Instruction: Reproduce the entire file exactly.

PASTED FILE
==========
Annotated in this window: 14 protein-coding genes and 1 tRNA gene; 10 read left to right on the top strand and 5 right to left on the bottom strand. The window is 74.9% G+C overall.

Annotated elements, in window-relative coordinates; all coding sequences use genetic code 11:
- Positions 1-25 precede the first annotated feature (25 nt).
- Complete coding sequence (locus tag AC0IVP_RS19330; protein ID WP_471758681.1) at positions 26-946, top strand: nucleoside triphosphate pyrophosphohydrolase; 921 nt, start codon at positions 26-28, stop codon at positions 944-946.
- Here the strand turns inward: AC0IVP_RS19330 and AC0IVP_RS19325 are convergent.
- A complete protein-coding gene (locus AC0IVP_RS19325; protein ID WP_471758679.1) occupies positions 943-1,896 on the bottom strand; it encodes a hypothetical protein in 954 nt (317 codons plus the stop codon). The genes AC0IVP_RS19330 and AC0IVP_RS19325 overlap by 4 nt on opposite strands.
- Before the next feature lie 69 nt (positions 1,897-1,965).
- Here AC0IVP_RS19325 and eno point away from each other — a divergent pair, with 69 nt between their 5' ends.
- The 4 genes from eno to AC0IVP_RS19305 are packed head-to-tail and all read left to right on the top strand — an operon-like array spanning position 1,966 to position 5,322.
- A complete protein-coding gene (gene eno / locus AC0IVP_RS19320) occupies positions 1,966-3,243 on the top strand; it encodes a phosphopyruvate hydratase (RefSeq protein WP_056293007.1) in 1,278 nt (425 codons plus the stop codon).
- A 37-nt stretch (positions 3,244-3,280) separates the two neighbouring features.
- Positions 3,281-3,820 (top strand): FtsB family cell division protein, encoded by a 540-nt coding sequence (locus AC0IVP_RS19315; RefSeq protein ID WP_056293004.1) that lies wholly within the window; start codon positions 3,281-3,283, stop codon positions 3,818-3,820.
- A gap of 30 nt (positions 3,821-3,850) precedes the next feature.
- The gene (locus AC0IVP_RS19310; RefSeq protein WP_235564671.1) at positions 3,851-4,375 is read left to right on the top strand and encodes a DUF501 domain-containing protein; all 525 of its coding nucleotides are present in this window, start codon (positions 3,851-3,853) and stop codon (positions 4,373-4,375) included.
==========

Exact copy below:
Annotated in this window: 14 protein-coding genes and 1 tRNA gene; 10 read left to right on the top strand and 5 right to left on the bottom strand. The window is 74.9% G+C overall.

Annotated elements, in window-relative coordinates; all coding sequences use genetic code 11:
- Positions 1-25 precede the first annotated feature (25 nt).
- Complete coding sequence (locus tag AC0IVP_RS19330; protein ID WP_471758681.1) at positions 26-946, top strand: nucleoside triphosphate pyrophosphohydrolase; 921 nt, start codon at positions 26-28, stop codon at positions 944-946.
- Here the strand turns inward: AC0IVP_RS19330 and AC0IVP_RS19325 are convergent.
- A complete protein-coding gene (locus AC0IVP_RS19325; protein ID WP_471758679.1) occupies positions 943-1,896 on the bottom strand; it encodes a hypothetical protein in 954 nt (317 codons plus the stop codon). The genes AC0IVP_RS19330 and AC0IVP_RS19325 overlap by 4 nt on opposite strands.
- Before the next feature lie 69 nt (positions 1,897-1,965).
- Here AC0IVP_RS19325 and eno point away from each other — a divergent pair, with 69 nt between their 5' ends.
- The 4 genes from eno to AC0IVP_RS19305 are packed head-to-tail and all read left to right on the top strand — an operon-like array spanning position 1,966 to position 5,322.
- A complete protein-coding gene (gene eno / locus AC0IVP_RS19320) occupies positions 1,966-3,243 on the top strand; it encodes a phosphopyruvate hydratase (RefSeq protein WP_056293007.1) in 1,278 nt (425 codons plus the stop codon).
- A 37-nt stretch (positions 3,244-3,280) separates the two neighbouring features.
- Positions 3,281-3,820 (top strand): FtsB family cell division protein, encoded by a 540-nt coding sequence (locus AC0IVP_RS19315; RefSeq protein ID WP_056293004.1) that lies wholly within the window; start codon positions 3,281-3,283, stop codon positions 3,818-3,820.
- A gap of 30 nt (positions 3,821-3,850) precedes the next feature.
- The gene (locus AC0IVP_RS19310; RefSeq protein WP_235564671.1) at positions 3,851-4,375 is read left to right on the top strand and encodes a DUF501 domain-containing protein; all 525 of its coding nucleotides are present in this window, start codon (positions 3,851-3,853) and stop codon (positions 4,373-4,375) included.